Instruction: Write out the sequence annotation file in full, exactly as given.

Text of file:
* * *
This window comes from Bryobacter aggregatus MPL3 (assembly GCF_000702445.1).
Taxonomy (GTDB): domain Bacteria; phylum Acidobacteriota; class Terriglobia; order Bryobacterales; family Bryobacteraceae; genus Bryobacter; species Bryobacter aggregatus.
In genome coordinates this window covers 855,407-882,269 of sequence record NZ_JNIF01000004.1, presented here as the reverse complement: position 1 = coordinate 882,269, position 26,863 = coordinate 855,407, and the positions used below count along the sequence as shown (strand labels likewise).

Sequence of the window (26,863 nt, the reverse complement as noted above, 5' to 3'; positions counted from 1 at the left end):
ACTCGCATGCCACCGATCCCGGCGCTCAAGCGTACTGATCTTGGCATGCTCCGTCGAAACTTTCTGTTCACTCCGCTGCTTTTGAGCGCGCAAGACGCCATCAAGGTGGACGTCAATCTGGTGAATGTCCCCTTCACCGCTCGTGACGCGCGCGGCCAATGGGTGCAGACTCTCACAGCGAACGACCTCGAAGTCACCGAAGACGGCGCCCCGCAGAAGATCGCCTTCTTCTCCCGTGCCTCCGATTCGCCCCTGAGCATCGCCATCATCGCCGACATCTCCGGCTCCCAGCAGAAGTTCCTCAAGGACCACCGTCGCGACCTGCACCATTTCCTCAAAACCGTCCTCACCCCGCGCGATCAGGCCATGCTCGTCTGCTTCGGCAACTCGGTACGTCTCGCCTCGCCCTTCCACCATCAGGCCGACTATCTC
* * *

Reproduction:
This window comes from Bryobacter aggregatus MPL3 (assembly GCF_000702445.1).
Taxonomy (GTDB): domain Bacteria; phylum Acidobacteriota; class Terriglobia; order Bryobacterales; family Bryobacteraceae; genus Bryobacter; species Bryobacter aggregatus.
In genome coordinates this window covers 855,407-882,269 of sequence record NZ_JNIF01000004.1, presented here as the reverse complement: position 1 = coordinate 882,269, position 26,863 = coordinate 855,407, and the positions used below count along the sequence as shown (strand labels likewise).

Sequence of the window (26,863 nt, the reverse complement as noted above, 5' to 3'; positions counted from 1 at the left end):
ACTCGCATGCCACCGATCCCGGCGCTCAAGCGTACTGATCTTGGCATGCTCCGTCGAAACTTTCTGTTCACTCCGCTGCTTTTGAGCGCGCAAGACGCCATCAAGGTGGACGTCAATCTGGTGAATGTCCCCTTCACCGCTCGTGACGCGCGCGGCCAATGGGTGCAGACTCTCACAGCGAACGACCTCGAAGTCACCGAAGACGGCGCCCCGCAGAAGATCGCCTTCTTCTCCCGTGCCTCCGATTCGCCCCTGAGCATCGCCATCATCGCCGACATCTCCGGCTCCCAGCAGAAGTTCCTCAAGGACCACCGTCGCGACCTGCACCATTTCCTCAAAACCGTCCTCACCCCGCGCGATCAGGCCATGCTCGTCTGCTTCGGCAACTCGGTACGTCTCGCCTCGCCCTTCCACCATCAGGCCGACTATCTC